Assessment/ Treatment Phase

2 x 90 minute appointments for re assessment and non-surgical periodontal therapy within 24-48 hours (disinfection) – added by NV/MJ

then

5 monthly appointments at 45 minutes

Review phase @ 6 months OPG P/A’s

Non responders refer to Periodontal Specialist 

References

  1. L D Abby & M V Martin (2004) Azithromycin and dentistry – a useful agent? BDJ, 197 ; 141-143.
  2. M Danesh-Mayer (2012) Pockets, pus and periodontitis Non – surgical treatment strategies. Australasian Dental Practice: July/August, p56-57.
  3. Hirsch et al (2012) Azithromycin in periodontal treatment: More than an antibiotic. J Periodontal Res Apr;47(2): 137-48.
  4. Hirsch R (2010) Periodontal healing and bone regeneration in response to Azithromycin. Aust Dent J. Jun;55(2):193-9.
  5. Hirsch R (2011) Azithromycin and periodontal treatment, http;/azithromycinperio.blogspot.co.nz/

Beautiful smile and white teeth of a young woman.

Doing the White Thing – Reviewing and Changing my Practice in the Light of Evidence, Experience and Reflection

Introduction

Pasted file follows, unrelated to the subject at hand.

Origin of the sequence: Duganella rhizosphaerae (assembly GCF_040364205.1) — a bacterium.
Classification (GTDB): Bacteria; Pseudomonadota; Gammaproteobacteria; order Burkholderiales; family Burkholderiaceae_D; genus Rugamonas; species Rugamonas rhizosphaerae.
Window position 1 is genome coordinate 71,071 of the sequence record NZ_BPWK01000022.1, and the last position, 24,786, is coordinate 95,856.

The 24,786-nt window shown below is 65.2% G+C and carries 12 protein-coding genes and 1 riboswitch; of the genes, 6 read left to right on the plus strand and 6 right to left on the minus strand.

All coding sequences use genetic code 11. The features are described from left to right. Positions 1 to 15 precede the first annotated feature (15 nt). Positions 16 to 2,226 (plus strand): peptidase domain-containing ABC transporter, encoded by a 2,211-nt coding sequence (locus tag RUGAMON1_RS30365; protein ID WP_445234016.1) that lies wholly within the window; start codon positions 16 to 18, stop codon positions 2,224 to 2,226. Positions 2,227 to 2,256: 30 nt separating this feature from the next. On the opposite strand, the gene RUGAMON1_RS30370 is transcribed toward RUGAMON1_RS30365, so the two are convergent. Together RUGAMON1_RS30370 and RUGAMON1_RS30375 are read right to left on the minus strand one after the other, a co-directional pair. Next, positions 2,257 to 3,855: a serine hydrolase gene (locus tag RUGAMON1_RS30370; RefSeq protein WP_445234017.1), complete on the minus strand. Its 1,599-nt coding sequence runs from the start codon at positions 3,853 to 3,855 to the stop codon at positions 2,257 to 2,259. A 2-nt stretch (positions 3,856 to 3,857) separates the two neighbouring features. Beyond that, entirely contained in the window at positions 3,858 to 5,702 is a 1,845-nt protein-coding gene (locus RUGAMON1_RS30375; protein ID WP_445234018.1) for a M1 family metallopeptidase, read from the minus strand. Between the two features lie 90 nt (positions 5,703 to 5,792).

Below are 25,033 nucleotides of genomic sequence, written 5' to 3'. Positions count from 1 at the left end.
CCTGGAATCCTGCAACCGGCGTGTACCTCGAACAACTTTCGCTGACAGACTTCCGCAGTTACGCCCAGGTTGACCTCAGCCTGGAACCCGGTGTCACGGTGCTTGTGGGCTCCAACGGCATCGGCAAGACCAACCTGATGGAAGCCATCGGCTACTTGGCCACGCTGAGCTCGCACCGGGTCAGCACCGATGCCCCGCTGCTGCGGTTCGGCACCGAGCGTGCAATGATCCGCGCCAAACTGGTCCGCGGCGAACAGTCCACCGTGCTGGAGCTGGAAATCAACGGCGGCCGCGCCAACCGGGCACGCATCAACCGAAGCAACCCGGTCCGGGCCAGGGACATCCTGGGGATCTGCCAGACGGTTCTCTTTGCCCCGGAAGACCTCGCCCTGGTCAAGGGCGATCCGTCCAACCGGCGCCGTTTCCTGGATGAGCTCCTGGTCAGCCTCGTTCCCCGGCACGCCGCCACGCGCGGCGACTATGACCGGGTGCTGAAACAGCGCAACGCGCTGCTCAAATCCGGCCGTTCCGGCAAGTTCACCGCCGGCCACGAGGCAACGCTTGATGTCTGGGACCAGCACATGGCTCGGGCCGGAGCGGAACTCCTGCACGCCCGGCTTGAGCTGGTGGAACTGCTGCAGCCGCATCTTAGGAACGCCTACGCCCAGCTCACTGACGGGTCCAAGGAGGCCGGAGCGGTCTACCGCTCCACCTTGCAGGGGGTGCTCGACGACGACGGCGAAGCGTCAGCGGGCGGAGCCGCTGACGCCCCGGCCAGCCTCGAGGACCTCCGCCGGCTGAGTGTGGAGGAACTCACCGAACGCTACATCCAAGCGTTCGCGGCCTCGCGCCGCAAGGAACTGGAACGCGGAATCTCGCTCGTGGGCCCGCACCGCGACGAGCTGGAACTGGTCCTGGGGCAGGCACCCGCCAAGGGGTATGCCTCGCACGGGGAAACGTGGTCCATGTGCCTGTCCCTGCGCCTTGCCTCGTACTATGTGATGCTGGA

I must confess I am not really that smitten on whitening and that aesthetic dental hygiene practice is an anathema to me. I put it down to my seniority ( age ) and a stubborn streak in me which maybe change adverse but perhaps more so a reluctance to be seen any more than a dental disease prevention expert. This is not to say I haven’t been on whitening courses, I have worked for Philips UK as a Key Opinion Leader and have been a very, very small party to their early journey after they bought the tooth  whitening company Discuss Dental and also the training that took place subsequently. I have also been very aware of various controversies linked to the whitening industry whilst in the UK and when returning to New Zealand I felt a huge sigh of relief to get aware from it all. I was however very quick to discover it’s less strictly regulated presence in the southern hemisphere.  My challenge was to either avoid it, dabble in it lamely or embrace the health and well-being benefits of it to the patient and, in turn, the professional and financial rewards to me as its clinical deliverer.